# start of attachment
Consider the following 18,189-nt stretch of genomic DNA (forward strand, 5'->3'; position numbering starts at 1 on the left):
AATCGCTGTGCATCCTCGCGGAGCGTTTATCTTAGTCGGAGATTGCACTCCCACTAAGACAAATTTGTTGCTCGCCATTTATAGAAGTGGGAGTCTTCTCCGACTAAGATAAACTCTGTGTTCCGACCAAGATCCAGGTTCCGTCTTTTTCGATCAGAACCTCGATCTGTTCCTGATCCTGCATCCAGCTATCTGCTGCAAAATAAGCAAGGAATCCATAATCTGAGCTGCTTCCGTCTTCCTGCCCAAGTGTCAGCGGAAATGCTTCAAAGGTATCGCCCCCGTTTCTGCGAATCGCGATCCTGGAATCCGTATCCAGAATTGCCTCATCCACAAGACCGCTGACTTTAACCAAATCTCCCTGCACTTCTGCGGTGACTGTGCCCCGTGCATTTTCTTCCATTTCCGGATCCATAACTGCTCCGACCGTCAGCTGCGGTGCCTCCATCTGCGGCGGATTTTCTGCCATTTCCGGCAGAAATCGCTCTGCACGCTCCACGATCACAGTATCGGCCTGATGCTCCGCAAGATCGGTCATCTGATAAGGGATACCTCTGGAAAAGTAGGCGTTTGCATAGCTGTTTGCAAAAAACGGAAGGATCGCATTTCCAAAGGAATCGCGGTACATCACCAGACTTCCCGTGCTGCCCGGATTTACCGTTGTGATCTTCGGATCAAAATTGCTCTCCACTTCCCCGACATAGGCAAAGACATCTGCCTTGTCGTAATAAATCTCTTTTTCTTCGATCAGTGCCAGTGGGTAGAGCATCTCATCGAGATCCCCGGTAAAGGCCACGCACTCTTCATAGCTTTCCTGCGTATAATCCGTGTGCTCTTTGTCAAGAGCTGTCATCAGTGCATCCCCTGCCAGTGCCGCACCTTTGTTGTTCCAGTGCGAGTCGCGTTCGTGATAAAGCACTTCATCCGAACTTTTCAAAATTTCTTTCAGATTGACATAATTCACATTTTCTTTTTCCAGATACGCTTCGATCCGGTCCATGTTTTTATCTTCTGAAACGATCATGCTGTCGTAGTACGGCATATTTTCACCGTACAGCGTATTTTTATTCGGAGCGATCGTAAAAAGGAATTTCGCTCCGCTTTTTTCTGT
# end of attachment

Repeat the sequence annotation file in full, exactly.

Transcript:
Consider the following 18,189-nt stretch of genomic DNA (forward strand, 5'->3'; position numbering starts at 1 on the left):
AATCGCTGTGCATCCTCGCGGAGCGTTTATCTTAGTCGGAGATTGCACTCCCACTAAGACAAATTTGTTGCTCGCCATTTATAGAAGTGGGAGTCTTCTCCGACTAAGATAAACTCTGTGTTCCGACCAAGATCCAGGTTCCGTCTTTTTCGATCAGAACCTCGATCTGTTCCTGATCCTGCATCCAGCTATCTGCTGCAAAATAAGCAAGGAATCCATAATCTGAGCTGCTTCCGTCTTCCTGCCCAAGTGTCAGCGGAAATGCTTCAAAGGTATCGCCCCCGTTTCTGCGAATCGCGATCCTGGAATCCGTATCCAGAATTGCCTCATCCACAAGACCGCTGACTTTAACCAAATCTCCCTGCACTTCTGCGGTGACTGTGCCCCGTGCATTTTCTTCCATTTCCGGATCCATAACTGCTCCGACCGTCAGCTGCGGTGCCTCCATCTGCGGCGGATTTTCTGCCATTTCCGGCAGAAATCGCTCTGCACGCTCCACGATCACAGTATCGGCCTGATGCTCCGCAAGATCGGTCATCTGATAAGGGATACCTCTGGAAAAGTAGGCGTTTGCATAGCTGTTTGCAAAAAACGGAAGGATCGCATTTCCAAAGGAATCGCGGTACATCACCAGACTTCCCGTGCTGCCCGGATTTACCGTTGTGATCTTCGGATCAAAATTGCTCTCCACTTCCCCGACATAGGCAAAGACATCTGCCTTGTCGTAATAAATCTCTTTTTCTTCGATCAGTGCCAGTGGGTAGAGCATCTCATCGAGATCCCCGGTAAAGGCCACGCACTCTTCATAGCTTTCCTGCGTATAATCCGTGTGCTCTTTGTCAAGAGCTGTCATCAGTGCATCCCCTGCCAGTGCCGCACCTTTGTTGTTCCAGTGCGAGTCGCGTTCGTGATAAAGCACTTCATCCGAACTTTTCAAAATTTCTTTCAGATTGACATAATTCACATTTTCTTTTTCCAGATACGCTTCGATCCGGTCCATGTTTTTATCTTCTGAAACGATCATGCTGTCGTAGTACGGCATATTTTCACCGTACAGCGTATTTTTATTCGGAGCGATCGTAAAAAGGAATTTCGCTCCGCTTTTTTCTGT